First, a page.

The result is an erosion in health gains, both individual and collective. And in some parts of the country, we are witnessing a reversal of what many believe is one of the greatest advances in medical science in the last century.
The fear mongering behind measles and whooping cough
Measles and whooping cough are very serious, highly contagious respiratory diseases spread through the air by breathing, coughing or sneezing.
Although their clinical symptoms are different, both carry risks of long-term problems and even death.
Measles begins with fever, runny nose, cough and a rash all over the body. Before the introduction of a measles vaccine in 1963, hundreds of thousands of people in the U.S. contracted the disease annually. Thousands were permanently disabled and between 400 and 500 people died. But since 1963, reported cases fell to less than a thousand a year.
Things started changing in 1998 when a British physician published a study in the Lancet medical journal that falsely asserted a connection between autism and the combined measles-mumps-rubella (MMR) vaccine.
An investigation into the work revealed the research was unethical and rife with conflicts of interest. The article was filled with false and fraudulent data, and the health care risks described have been completely discredited. In 2010, the paper was fully retracted from the Lancet, a remarkable event in the world of peer-reviewed journals.
But the damage was done. Vaccination rates in the UK plummeted and reported cases of measles soared. In the U.S., new measles cases have tripled as of 2013, with reported outbreaks in eight American communities. The recent outbreak in New York City has sickened at least a dozen people.
Meanwhile, whooping cough, a highly contagious bacterial infection, has seen a huge increase in the number of people infected each year.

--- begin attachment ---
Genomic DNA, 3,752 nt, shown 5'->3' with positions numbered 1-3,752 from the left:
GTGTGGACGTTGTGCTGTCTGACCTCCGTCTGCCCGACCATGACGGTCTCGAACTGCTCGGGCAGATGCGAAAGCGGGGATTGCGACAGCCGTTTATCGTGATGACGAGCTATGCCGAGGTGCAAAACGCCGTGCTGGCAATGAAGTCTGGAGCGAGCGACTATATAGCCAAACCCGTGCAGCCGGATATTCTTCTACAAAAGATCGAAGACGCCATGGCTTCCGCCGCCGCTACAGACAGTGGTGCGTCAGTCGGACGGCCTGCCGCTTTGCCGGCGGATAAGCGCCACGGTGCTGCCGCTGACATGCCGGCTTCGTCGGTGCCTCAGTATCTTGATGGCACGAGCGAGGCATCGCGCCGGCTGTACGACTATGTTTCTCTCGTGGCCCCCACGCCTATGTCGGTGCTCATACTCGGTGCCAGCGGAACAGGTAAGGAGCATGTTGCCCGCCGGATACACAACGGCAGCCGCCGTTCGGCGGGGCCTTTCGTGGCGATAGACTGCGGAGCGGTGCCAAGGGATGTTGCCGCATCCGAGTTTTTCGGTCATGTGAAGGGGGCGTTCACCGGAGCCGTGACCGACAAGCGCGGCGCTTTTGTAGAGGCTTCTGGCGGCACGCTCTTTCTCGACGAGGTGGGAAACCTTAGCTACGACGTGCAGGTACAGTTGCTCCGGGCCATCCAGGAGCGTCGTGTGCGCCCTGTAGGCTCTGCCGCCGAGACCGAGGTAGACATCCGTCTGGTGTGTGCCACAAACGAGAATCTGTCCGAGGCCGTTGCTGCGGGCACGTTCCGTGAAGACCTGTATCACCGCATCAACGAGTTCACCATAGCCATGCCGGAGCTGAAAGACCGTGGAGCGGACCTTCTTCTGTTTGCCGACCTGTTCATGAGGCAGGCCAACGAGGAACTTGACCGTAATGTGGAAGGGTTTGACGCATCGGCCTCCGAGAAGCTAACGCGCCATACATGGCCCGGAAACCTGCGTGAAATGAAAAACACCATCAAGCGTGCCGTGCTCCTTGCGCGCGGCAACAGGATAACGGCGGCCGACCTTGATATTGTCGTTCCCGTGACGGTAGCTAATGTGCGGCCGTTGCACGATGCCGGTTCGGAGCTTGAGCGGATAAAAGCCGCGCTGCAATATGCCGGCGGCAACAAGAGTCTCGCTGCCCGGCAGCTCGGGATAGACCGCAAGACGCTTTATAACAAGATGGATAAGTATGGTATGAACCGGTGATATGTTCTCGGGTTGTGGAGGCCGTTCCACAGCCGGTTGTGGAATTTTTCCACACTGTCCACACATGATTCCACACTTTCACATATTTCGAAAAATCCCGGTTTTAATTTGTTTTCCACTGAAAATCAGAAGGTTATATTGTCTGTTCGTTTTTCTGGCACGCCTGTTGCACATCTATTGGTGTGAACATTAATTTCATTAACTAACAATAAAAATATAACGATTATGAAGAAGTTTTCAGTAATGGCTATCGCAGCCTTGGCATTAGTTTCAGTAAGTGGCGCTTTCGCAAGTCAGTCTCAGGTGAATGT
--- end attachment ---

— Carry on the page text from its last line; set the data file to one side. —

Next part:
The incidence of whooping cough was relatively low in the U.S. — around 5,000 cases annually — when vaccination was the unchallenged standard of care. But the impact of the anti-vaccine rhetoric and associated fear has contributed to several outbreaks across the United States and Europe, resulting in multiple infant deaths.
In 2010, three were 9,000 cases of whooping cough reported in California alone, causing the deaths of 10 infants under the age of 1 – the most in the state since 1947.
The first whooping cough vaccine was developed in the mid-1920s. By the mid-1940s, it was used widely and often administered in combination with the diphtheria and tetanus vaccines.
In 1991, a combination vaccine called DTaP reduced the frequency of side effects and eliminated nearly all major adverse reactions from whooping cough immunization.
Unfortunately, California is now one of 19 states that allow “personal belief” exemptions for parents before their children enter school. As a result, non-medical exemptions in California have tripled between 2000 and 2010 with some schools in affluent communities reporting rates as high as 84 percent.
And as the 2010 outbreak demonstrated, clusters of whooping cough appear most frequently in these communities with higher than average non-medical exemptions.
Even if this exemption did not exist, there will always be some individuals who will not be vaccinated and others who will lose their immunity decades after the vaccine is given. Protecting these folks requires what health experts call “herd immunity.”
If a single parent does not immunize a child, the risk to that individual is low. But as the number of unvaccinated children grows, the risk of numerous people contracting and spreading the disease multiplies, creating a public health risk for a large segment of the population.
For highly contagious diseases like whooping cough and measles, herd immunity is dependent on having 95 percent of the population in a community immunized. When the immunization rate falls, the danger to both the young and elderly increases dramatically.
A plea to parents
We have highly safe and effective vaccines readily available to prevent many of the most dangerous childhood diseases. Yet despite decades of research that demonstrate their overwhelming positive impact on the health of our children, we are losing ground.
Before parents decide not to vaccinate their son or daughter, they need to consider the scientific evidence. They need to imagine how they will feel should their child die or experience long-term disability from an easily preventable disease.
And as a society, before we allow misinformation to threaten public health, we must recognize that vaccines today are safe and effective. Anything less is irresponsible. We owe it to our children and our communities to make vaccination universal.
Robert Pearl is a physician and CEO, The Permanente Medical Group. This article originally appeared on Forbes.com.